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  • Country Context

    Because of its size, the already high costs of developing and running national institutions are compounded by a limited capacity to exploit economies of scale in the provision of public goods and services. An EU-compatible legal framework and regulatory bodies, as well as the ability to absorb EU funds, all require substantial capacity building.Montenegro is a small, open economy aspiring to join the EU by 2025. It is also an economy vulnerable to external shocks, as it relies heavily on capital inflows from abroad to stimulate its growth.

    At the same time, the transition to a market economy requires a reduction in the state’s footprint in the economy. Creating a favorable environment for private sector development requires restructuring state-owned enterprises (SOEs) and rationalization of public spending to reduce the cost of the state.

    Montenegro started negotiations with the EU in June 2012 and strives to join by 2025, ahead of the other countries in the Western Balkans. Of the 35 negotiations chapters, two have been provision-ally closed and 22 have been opened. In the latest European Commission (EC) Progress Report on Montenegro, the importance of maintaining macroeconomic stability was stressed, noting that the rapidly rising public debt and high fiscal deficits, together with high external imbalances and high unemployment, are of particular concern.

    Moreover, the combined effects of large-scale public infrastructure investments and several new expensive social expenditure programs challenge fiscal sustainability. 


  • Strategy

    The new framework selectively supports Montenegro’s development agenda, with a particular focus on creating employment and economic opportunities and restoring fiscal balance in order to accelerate long-term inclusive growth. Montenegro faces the significant challenge of creating good jobs for its people; solving this problem requires action to strengthen the sup-ply of labor as well as to increase the demand for labor from potential employers.

    Young job seekers need to be equipped with relevant skills, while less-skilled and more vulnerable segments of the population need access to opportunities and jobs.The overarching objective of the World Bank Group’s (WBG) new Country Partnership Frame-work covering the period FY16–20 is to support Montenegro on the path of more sustainable and inclusive growth.

    Today, the growing fiscal deficits and public debt levels are making it more difficult to finance long-term private sector development at a pace needed for Montenegro to become a prosperous high-income country and move forward with EU accession. Restoring macroeconomic and fiscal sustainability and strengthening the financial sector will be critical to ensuring a stable macro environment that stimulates private investment and job creation in the long term. Implement-ing these measures will also be an opportunity to improve the quality of public spending for more inclusive social and employment services for poor and vulnerable populations so that all Montenegrin citizens benefit from future development. 

    Key Engagement

    Building on the successes of the original Montenegro Institutional Development and Agriculture Strengthening Project (MIDAS), in September 2016, the World Bank approved an additional financing loan in the amount of €3.0 million to further strengthen rural aeas and increase the country’s preparedness for EU accession requirements. This additional financing will allow for an expansion of the institutional capacity building achieved to date in order to manage public funds dedicated to agricultural support.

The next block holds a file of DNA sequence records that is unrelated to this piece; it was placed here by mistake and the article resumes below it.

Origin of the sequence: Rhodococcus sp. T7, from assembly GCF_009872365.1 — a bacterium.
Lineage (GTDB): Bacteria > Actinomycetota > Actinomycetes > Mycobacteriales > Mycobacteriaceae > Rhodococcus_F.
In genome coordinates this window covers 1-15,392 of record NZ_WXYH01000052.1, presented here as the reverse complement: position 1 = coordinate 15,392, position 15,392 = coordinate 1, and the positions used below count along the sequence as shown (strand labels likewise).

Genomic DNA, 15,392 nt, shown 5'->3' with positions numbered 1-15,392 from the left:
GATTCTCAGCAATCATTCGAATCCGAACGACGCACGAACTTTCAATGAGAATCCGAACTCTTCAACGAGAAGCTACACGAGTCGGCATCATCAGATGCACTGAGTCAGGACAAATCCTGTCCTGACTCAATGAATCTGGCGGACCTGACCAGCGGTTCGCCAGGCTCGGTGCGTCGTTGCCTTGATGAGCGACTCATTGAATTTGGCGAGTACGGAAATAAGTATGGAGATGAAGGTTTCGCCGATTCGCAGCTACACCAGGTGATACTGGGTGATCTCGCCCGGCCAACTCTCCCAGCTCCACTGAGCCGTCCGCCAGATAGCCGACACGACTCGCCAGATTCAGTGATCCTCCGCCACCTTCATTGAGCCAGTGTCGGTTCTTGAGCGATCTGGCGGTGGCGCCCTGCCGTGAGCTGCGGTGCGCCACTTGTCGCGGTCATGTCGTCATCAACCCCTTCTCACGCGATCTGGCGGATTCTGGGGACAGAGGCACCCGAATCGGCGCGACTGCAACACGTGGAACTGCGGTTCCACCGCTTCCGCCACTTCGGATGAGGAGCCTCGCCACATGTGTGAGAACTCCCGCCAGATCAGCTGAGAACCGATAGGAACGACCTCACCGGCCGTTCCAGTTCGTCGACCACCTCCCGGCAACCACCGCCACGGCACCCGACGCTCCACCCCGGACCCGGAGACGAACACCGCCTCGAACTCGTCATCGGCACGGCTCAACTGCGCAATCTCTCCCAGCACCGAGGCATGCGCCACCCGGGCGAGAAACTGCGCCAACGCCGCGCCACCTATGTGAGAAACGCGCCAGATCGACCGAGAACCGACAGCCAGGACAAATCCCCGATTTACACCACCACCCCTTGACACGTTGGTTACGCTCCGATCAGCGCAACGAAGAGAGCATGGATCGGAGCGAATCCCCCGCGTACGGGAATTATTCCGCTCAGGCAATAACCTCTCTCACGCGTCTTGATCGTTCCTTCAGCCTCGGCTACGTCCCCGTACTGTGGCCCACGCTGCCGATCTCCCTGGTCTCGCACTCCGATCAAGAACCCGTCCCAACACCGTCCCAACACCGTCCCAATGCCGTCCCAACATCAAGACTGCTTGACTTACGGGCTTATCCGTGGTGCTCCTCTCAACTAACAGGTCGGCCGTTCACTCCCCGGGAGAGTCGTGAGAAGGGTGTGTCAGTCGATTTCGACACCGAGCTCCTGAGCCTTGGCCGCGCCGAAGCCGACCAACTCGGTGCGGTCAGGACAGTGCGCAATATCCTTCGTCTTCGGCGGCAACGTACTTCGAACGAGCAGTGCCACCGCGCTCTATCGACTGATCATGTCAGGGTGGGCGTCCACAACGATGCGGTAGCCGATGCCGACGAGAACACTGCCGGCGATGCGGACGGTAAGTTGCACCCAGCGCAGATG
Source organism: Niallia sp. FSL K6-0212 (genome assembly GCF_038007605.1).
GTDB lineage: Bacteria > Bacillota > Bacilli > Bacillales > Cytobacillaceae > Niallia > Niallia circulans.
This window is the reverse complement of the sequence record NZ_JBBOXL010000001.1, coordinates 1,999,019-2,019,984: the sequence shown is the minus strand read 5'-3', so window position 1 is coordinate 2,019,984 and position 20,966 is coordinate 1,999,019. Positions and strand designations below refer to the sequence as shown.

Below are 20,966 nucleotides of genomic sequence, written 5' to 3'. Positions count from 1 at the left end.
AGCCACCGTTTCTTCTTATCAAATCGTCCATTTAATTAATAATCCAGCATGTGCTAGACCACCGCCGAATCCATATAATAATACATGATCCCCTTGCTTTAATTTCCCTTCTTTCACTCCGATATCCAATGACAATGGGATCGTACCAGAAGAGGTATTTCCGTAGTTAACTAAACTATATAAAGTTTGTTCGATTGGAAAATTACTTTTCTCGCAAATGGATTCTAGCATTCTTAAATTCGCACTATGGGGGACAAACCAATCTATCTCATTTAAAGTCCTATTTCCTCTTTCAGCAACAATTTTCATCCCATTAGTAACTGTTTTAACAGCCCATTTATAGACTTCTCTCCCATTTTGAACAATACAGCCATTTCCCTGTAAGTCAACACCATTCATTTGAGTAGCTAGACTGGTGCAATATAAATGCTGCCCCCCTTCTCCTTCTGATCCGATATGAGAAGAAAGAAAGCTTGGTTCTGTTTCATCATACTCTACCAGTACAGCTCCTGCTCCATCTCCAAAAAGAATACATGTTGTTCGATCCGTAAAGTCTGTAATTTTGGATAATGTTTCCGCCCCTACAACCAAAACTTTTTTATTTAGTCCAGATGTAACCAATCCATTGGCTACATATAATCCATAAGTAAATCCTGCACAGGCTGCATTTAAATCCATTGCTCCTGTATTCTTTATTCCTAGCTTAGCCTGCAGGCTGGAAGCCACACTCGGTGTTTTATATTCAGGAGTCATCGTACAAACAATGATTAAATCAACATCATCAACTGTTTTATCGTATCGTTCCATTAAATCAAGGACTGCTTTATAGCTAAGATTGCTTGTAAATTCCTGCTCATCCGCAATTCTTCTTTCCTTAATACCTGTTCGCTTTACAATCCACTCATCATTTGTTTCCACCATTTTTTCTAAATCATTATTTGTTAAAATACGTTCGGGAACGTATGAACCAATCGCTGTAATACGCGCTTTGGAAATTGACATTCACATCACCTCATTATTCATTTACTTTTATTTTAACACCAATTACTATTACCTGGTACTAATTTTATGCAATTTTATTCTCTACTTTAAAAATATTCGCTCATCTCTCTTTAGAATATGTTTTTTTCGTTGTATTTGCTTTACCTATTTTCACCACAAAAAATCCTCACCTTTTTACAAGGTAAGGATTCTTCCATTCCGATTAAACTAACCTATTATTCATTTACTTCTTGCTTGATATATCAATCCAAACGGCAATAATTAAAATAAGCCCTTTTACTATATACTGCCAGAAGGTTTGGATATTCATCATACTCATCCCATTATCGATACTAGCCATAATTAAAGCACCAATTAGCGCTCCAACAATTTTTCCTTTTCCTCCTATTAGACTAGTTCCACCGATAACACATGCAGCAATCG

The original MIDAS project has so far assisted in establishing Montenegro’s capacity to implement an Instrument for Pre-Accession Assistance in Rural Development (IPARD)-compatible system, a paying agency, a farm registry, and a pilot IPARD-like grant scheme supporting investments in agriculture holdings and the introduction of agri-environmental measures through five rounds of grants. Around 660 farmers, 60% of whom live in the poorer north, have received IPARD-like grants to enhance their agricultural production.

    The project also supported the strengthening of the country’s Food Safety System, including by developing the regulatory framework, building a Border Inspection Post, and upgrading national reference labs.

    MIDAS is also an example of excellent collaboration between the Ministry of Agriculture and Rural Development of Montenegro, the EU, and the World Bank.

  • Project Spotlight

    Through the Montenegro Energy Efficiency Project (MEEP), the World Bank has supported the Montenegrin Government’s efforts to improve energy-efficiency performance in public sector buildings, energy-efficiency implementation practices and capacity in public institu-tions, and energy-efficiency service providers in the country.   

    MEEP is investing in energy saving retrofits in about 27 schools and hospitals. It is insulating roofs and buildings and upgrading heating systems, substations, and networks. Facilities were selected for retrofits based on their energy savings potential, geographic distribution, number of users, and social and demographic impact.

    The project has helped with the retrofitting of 20 education and health sector buildings. Social surveys of users show very high end-user satisfaction with the results as well as increased awareness of the importance of energy efficiency.

    As a result, savings in heating energy have ranged between 30% and 67%, with an average of 46.7%.


Montenegro: Commitments by Fiscal Year (in millions of dollars)*

*Amounts include IBRD and IDA commitments


Additional Resources

Country Office Contacts

Podgorica, Montenegro
Bul. Džordža Vašingtona 98, 81000 Podgorica, Montenegro
Tel: +382 20 665 353